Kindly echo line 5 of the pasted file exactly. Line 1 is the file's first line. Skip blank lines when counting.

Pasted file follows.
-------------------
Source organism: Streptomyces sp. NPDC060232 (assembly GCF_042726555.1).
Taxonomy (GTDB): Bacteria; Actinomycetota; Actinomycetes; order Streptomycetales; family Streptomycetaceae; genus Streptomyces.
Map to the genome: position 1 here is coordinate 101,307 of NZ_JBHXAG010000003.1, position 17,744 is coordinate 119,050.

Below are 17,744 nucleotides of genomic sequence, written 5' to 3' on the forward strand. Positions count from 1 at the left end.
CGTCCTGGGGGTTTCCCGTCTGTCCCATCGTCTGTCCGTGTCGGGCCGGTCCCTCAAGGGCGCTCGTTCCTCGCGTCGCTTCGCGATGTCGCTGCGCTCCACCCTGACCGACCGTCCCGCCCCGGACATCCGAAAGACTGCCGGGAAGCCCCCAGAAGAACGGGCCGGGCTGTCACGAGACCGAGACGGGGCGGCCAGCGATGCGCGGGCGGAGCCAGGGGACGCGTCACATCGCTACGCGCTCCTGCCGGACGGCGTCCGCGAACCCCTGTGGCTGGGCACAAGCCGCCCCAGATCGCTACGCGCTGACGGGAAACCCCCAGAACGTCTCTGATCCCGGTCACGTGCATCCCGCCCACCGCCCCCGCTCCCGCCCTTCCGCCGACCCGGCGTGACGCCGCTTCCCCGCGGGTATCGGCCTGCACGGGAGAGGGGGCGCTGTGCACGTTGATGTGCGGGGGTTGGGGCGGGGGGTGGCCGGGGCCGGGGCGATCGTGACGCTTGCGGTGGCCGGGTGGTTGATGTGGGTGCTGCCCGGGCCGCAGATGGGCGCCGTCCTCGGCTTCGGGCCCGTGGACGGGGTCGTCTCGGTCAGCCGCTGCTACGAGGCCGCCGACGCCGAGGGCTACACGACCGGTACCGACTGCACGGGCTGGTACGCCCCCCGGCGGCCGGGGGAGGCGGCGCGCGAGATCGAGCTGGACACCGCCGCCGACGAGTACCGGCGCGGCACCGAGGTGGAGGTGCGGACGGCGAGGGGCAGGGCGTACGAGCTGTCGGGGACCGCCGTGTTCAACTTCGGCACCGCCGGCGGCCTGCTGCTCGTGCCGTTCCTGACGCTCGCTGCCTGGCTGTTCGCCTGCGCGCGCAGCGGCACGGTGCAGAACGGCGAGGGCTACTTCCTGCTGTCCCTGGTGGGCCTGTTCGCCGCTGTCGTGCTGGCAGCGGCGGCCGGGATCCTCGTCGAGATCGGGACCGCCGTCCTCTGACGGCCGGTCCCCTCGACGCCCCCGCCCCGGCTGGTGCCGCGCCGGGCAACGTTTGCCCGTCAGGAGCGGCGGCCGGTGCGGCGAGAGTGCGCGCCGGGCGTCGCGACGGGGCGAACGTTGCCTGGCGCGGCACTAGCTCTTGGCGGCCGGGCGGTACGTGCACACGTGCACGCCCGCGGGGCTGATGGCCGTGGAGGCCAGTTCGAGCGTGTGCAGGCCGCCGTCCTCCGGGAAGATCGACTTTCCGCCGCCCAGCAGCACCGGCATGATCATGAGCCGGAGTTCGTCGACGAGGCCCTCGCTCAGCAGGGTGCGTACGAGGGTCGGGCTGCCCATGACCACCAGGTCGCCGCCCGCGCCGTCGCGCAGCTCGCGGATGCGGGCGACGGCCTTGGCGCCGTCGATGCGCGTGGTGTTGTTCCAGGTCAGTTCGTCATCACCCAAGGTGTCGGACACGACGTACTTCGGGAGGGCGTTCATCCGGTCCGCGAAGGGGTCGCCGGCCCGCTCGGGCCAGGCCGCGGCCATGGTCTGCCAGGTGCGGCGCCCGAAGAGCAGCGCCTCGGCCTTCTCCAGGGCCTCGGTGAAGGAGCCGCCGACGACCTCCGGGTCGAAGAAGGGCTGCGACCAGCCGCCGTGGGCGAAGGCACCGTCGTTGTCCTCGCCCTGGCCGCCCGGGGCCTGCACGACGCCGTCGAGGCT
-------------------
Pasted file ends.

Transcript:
CGTCCTGGGGGTTTCCCGTCTGTCCCATCGTCTGTCCGTGTCGGGCCGGTCCCTCAAGGGCGCTCGTTCCTCGCGTCGCTTCGCGATGTCGCTGCGCTCCACCCTGACCGACCGTCCCGCCCCGGACATCCGAAAGACTGCCGGGAAGCCCCCAGAAGAACGGGCCGGGCTGTCACGAGACCGAGACGGGGCGGCCAGCGATGCGCGGGCGGAGCCAGGGGACGCGTCACATCGCTACGCGCTCCTGCCGGACGGCGTCCGCGAACCCCTGTGGCTGGGCACAAGCCGCCCCAGATCGCTACGCGCTGACGGGAAACCCCCAGAACGTCTCTGATCCCGGTCACGTGCATCCCGCCCACCGCCCCCGCTCCCGCCCTTCCGCCGACCCGGCGTGACGCCGCTTCCCCGCGGGTATCGGCCTGCACGGGAGAGGGGGCGCTGTGCACGTTGATGTGCGGGGGTTGGGGCGGGGGGTGGCCGGGGCCGGGGCGATCGTGACGCTTGCGGTGGCCGGGTGGTTGATGTGGGTGCTGCCCGGGCCGCAGATGGGCGCCGTCCTCGGCTTCGGGCCCGTGGACGGGGTCGTCTCGGTCAGCCGCTGCTACGAGGCCGCCGACGCCGAGGGCTACACGACCGGTACCGACTGCACGGGCTGGTACGCCCCCCGGCGGCCGGGGGAGGCGGCGCGCGAGATCGAGCTGGACACCGCCGCCGACGAGTACCGGCGCGGCACCGAGGTGGAGGTGCGGACGGCGAGGGGCAGGGCGTACGAGCTGTCGGGGACCGCCGTGTTCAACTTCGGCACCGCCGGCGGCCTGCTGCTCGTGCCGTTCCTGACGCTCGCTGCCTGGCTGTTCGCCTGCGCGCGCAGCGGCACGGTGCAGAACGGCGAGGGCTACTTCCTGCTGTCCCTGGTGGGCCTGTTCGCCGCTGTCGTGCTGGCAGCGGCGGCCGGGATCCTCGTCGAGATCGGGACCGCCGTCCTCTGACGGCCGGTCCCCTCGACGCCCCCGCCCCGGCTGGTGCCGCGCCGGGCAACGTTTGCCCGTCAGGAGCGGCGGCCGGTGCGGCGAGAGTGCGCGCCGGGCGTCGCGACGGGGCGAACGTTGCCTGGCGCGGCACTAGCTCTTGGCGGCCGGGCGGTACGTGCACACGTGCACGCCCGCGGGGCTGATGGCCGTGGAGGCCAGTTCGAGCGTGTGCAGGCCGCCGTCCTCCGGGAAGATCGACTTTCCGCCGCCCAGCAGCACCGGCATGATCATGAGCCGGAGTTCGTCGACGAGGCCCTCGCTCAGCAGGGTGCGTACGAGGGTCGGGCTGCCCATGACCACCAGGTCGCCGCCCGCGCCGTCGCGCAGCTCGCGGATGCGGGCGACGGCCTTGGCGCCGTCGATGCGCGTGGTGTTGTTCCAGGTCAGTTCGTCATCACCCAAGGTGTCGGACACGACGTACTTCGGGAGGGCGTTCATCCGGTCCGCGAAGGGGTCGCCGGCCCGCTCGGGCCAGGCCGCGGCCATGGTCTGCCAGGTGCGGCGCCCGAAGAGCAGCGCCTCGGCCTTCTCCAGGGCCTCGGTGAAGGAGCCGCCGACGACCTCCGGGTCGAAGAAGGGCTGCGACCAGCCGCCGTGGGCGAAGGCACCGTCGTTGTCCTCGCCCTGGCCGCCCGGGGCCTGCACGACGCCGTCGAGGCT